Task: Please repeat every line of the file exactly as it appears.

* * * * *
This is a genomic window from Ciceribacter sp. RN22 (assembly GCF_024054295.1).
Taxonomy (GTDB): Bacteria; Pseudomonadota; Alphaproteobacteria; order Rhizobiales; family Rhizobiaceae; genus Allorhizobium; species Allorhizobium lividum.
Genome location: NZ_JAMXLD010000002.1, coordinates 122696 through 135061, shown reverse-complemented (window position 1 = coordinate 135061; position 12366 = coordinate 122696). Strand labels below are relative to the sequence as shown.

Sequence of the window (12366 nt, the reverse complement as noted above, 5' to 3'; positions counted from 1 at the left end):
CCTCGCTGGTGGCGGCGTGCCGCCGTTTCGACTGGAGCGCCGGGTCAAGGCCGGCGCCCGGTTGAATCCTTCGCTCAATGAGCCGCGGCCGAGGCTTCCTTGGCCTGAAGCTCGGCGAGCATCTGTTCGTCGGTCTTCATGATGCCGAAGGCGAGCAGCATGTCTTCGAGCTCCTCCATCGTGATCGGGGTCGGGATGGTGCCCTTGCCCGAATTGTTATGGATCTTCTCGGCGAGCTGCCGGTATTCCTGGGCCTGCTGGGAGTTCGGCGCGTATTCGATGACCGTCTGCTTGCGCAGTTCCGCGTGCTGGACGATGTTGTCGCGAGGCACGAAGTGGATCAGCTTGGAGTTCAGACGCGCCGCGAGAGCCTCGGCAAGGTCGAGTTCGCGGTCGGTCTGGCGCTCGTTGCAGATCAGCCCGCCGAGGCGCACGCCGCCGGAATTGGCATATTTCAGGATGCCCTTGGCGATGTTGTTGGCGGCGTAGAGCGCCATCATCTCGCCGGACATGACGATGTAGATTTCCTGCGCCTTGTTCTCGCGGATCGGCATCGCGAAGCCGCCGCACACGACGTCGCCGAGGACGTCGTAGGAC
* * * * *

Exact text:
This is a genomic window from Ciceribacter sp. RN22 (assembly GCF_024054295.1).
Taxonomy (GTDB): Bacteria; Pseudomonadota; Alphaproteobacteria; order Rhizobiales; family Rhizobiaceae; genus Allorhizobium; species Allorhizobium lividum.
Genome location: NZ_JAMXLD010000002.1, coordinates 122696 through 135061, shown reverse-complemented (window position 1 = coordinate 135061; position 12366 = coordinate 122696). Strand labels below are relative to the sequence as shown.

Sequence of the window (12366 nt, the reverse complement as noted above, 5' to 3'; positions counted from 1 at the left end):
CCTCGCTGGTGGCGGCGTGCCGCCGTTTCGACTGGAGCGCCGGGTCAAGGCCGGCGCCCGGTTGAATCCTTCGCTCAATGAGCCGCGGCCGAGGCTTCCTTGGCCTGAAGCTCGGCGAGCATCTGTTCGTCGGTCTTCATGATGCCGAAGGCGAGCAGCATGTCTTCGAGCTCCTCCATCGTGATCGGGGTCGGGATGGTGCCCTTGCCCGAATTGTTATGGATCTTCTCGGCGAGCTGCCGGTATTCCTGGGCCTGCTGGGAGTTCGGCGCGTATTCGATGACCGTCTGCTTGCGCAGTTCCGCGTGCTGGACGATGTTGTCGCGAGGCACGAAGTGGATCAGCTTGGAGTTCAGACGCGCCGCGAGAGCCTCGGCAAGGTCGAGTTCGCGGTCGGTCTGGCGCTCGTTGCAGATCAGCCCGCCGAGGCGCACGCCGCCGGAATTGGCATATTTCAGGATGCCCTTGGCGATGTTGTTGGCGGCGTAGAGCGCCATCATCTCGCCGGACATGACGATGTAGATTTCCTGCGCCTTGTTCTCGCGGATCGGCATCGCGAAGCCGCCGCACACGACGTCGCCGAGGACGTCGTAGGAC